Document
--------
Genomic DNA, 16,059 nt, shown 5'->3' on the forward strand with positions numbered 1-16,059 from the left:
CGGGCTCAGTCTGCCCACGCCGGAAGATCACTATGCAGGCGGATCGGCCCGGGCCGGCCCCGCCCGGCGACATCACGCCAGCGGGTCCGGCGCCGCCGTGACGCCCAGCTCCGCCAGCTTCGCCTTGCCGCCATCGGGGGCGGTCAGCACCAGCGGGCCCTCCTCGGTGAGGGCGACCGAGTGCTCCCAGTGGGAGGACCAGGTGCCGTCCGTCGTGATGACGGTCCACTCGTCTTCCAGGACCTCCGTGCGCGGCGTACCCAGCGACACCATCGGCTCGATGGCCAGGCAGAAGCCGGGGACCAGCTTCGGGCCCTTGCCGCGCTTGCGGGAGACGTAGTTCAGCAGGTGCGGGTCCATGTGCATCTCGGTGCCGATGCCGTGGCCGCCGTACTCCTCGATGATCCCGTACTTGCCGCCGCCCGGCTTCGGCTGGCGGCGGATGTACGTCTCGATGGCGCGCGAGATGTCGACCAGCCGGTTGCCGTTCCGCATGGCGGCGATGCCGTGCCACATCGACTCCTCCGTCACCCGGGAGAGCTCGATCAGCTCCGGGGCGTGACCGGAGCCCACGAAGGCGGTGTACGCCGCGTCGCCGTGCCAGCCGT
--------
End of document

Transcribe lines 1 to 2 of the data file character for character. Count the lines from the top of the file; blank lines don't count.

Genomic DNA, 16,059 nt, shown 5'->3' on the forward strand with positions numbered 1-16,059 from the left:
CGGGCTCAGTCTGCCCACGCCGGAAGATCACTATGCAGGCGGATCGGCCCGGGCCGGCCCCGCCCGGCGACATCACGCCAGCGGGTCCGGCGCCGCCGTGACGCCCAGCTCCGCCAGCTTCGCCTTGCCGCCATCGGGGGCGGTCAGCACCAGCGGGCCCTCCTCGGTGAGGGCGACCGAGTGCTCCCAGTGGGAGGACCAGGTGCCGTCCGTCGTGATGACGGTCCACTCGTCTTCCAGGACCTCCGTGCGCGGCGTACCCAGCGACACCATCGGCTCGATGGCCAGGCAGAAGCCGGGGACCAGCTTCGGGCCCTTGCCGCGCTTGCGGGAGACGTAGTTCAGCAGGTGCGGGTCCATGTGCATCTCGGTGCCGATGCCGTGGCCGCCGTACTCCTCGATGATCCCGTACTTGCCGCCGCCCGGCTTCGGCTGGCGGCGGATGTACGTCTCGATGGCGCGCGAGATGTCGACCAGCCGGTTGCCGTTCCGCATGGCGGCGATGCCGTGCCACATCGACTCCTCCGTCACCCGGGAGAGCTCGATCAGCTCCGGGGCGTGACCGGAGCCCACGAAGGCGGTGTACGCCGCGTCGCCGTGCCAGCCGT